Good news, bad news.
The good news is that now that we are no longer filming Psych, I’ve lined up some jobs in Hollywood.
The bad news is that I have to be in Los Angeles for extended periods of time.
This is a real struggle for someone who loves the Northwest, especially during an extended drought that is turning the Golden State into the Dust Bowl.
Locally, the smog is horrible and the traffic is in a state of permanent gridlock. There is no longer a rush HOUR in LA—the freeways are always jammed and the overflow has spilled into all of the local streets.
You take your life in your hands just walking around because pedestrians are regarded as at best irritants and at worse easy targets.
If this sounds cataclysmic, that is exactly what it is. This place has reached a critical mass and the city fathers and mothers just keep issuing more building permits to grow the tax base.
As you all know, the Zookeeper is all about solving problems and not just complaining about things. Taking the bull by it’s horns.
Sometimes the best solutions are incredibly easy. The population of Los Angeles is a shade over 4 million and I have found a way to reduce this number by 25 percent.
I am forming a new city—let’s call it Melvindam (think Amsterdam)—that will take one million residents of the LA Basin and move them to a wonderful breezy location along the California Coast. It’s a 30-mile stretch between Santa Barbara and Buellton.
There are a great many people who live in Los Angeles who don’t need to be there. They aren’t working in the movie industry or the aerospace industry and they mostly have service jobs that could easily be transported to Melvindam.
If you are a doctor or a merchant or in any of the service industries, a city of one million will give you lots of patients and customers and clients.
If someone has to commute, I am installing a high-speed commuter train along existing tracks that run along the Pacific Ocean. Those lines will be able to connect to the new Metro subway system that is crawling towards completion in Los Angeles.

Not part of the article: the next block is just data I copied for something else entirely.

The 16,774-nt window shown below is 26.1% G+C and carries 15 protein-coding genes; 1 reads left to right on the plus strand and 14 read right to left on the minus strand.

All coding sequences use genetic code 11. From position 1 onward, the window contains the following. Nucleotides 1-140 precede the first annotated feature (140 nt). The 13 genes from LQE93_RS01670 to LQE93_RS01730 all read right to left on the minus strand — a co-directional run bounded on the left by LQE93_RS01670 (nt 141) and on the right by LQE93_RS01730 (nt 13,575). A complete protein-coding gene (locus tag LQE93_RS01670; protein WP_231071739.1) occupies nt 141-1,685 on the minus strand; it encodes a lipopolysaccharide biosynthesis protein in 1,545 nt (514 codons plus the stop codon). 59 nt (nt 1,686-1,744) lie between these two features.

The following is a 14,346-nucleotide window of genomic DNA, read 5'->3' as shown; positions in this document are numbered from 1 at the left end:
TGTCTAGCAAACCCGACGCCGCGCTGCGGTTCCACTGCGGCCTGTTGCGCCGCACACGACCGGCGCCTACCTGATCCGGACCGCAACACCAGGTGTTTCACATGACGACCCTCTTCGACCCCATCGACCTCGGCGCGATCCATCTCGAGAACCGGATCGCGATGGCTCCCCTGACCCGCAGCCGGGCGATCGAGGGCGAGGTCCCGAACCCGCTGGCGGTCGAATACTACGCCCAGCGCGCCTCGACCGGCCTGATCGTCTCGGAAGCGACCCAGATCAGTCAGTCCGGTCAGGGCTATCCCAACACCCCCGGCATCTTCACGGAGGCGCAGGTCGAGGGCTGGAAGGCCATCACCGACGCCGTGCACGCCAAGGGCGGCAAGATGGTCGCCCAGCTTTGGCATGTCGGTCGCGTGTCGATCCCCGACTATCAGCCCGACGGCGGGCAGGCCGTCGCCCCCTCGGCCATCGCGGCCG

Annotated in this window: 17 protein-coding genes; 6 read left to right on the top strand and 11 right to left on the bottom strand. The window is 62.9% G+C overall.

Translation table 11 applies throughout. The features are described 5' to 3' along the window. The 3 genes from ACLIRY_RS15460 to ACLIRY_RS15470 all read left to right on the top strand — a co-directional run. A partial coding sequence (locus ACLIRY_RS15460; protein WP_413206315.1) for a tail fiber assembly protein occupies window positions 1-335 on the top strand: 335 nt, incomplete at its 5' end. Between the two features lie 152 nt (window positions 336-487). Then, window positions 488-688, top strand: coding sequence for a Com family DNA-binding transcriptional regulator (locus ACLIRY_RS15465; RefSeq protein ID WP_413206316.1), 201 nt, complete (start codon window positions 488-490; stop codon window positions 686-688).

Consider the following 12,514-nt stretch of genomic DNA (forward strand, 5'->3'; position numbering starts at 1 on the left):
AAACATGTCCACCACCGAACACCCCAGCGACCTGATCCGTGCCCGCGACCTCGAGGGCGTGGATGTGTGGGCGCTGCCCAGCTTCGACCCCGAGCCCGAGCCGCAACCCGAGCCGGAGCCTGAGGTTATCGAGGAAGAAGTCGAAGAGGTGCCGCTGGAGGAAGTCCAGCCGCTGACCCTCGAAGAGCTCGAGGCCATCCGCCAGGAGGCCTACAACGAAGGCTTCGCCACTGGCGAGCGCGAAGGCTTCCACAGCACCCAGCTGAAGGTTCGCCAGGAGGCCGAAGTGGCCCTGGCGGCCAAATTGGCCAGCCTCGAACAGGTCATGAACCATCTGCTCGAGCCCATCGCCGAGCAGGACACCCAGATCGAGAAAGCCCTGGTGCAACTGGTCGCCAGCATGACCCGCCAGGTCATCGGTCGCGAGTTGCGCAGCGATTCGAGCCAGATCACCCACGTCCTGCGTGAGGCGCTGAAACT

After scouting many locations, I chose this stretch to build my city because it is primo land that slopes down to the ocean and it is very sparsely inhabited. There will be very little disruption to the very few existing residents, and while we will remove those residents using eminent domain, we will certainly reward them at a reasonable rate.
If they don’t like it, too bad. How do they think the railroad and every interstate highway was built in America. Steven Spielberg and James Cameron and the others who are rumored to have big beautiful ranches up there that they hardly ever go to—get over it. Think of the greater good. Take one for the team, the big team—Planet Earth.
One of the great things about this location is that the housing will be built in a sustainable cluster and virtually every residence will have an ocean view. The lack of really high end housing will keep away a certain, shall we say, elite type of buyer who might prefer to have a big house somewhere behind a wall.
Water won’t be a problem because I am running a pipeline from an Arctic iceberg directly to Melvindam. This might sound outrageous but the city of Santa Barbara actually researched just such a solution during the seven year drought in the 1980’s. True.
All the cars and trucks and buses will be either electric or run on natural gas and hydrogen as that becomes more readily available. Needless to say, if you a regular reader of the Zookeeper, you won’t be surprised to hear that leaf blowers will be banned.
Imagine, a beautiful location overlooking the Pacific Ocean with wonderful westerly breezes and no smog and no noisy combustion engines. Every once in a while the whoosh of a high speed train going by.
And don’t worry. If we sell out before you can get your act together to make the move, I’m already eyeing a lovely stretch of Oxnard farmland for our companion city, Meltopia.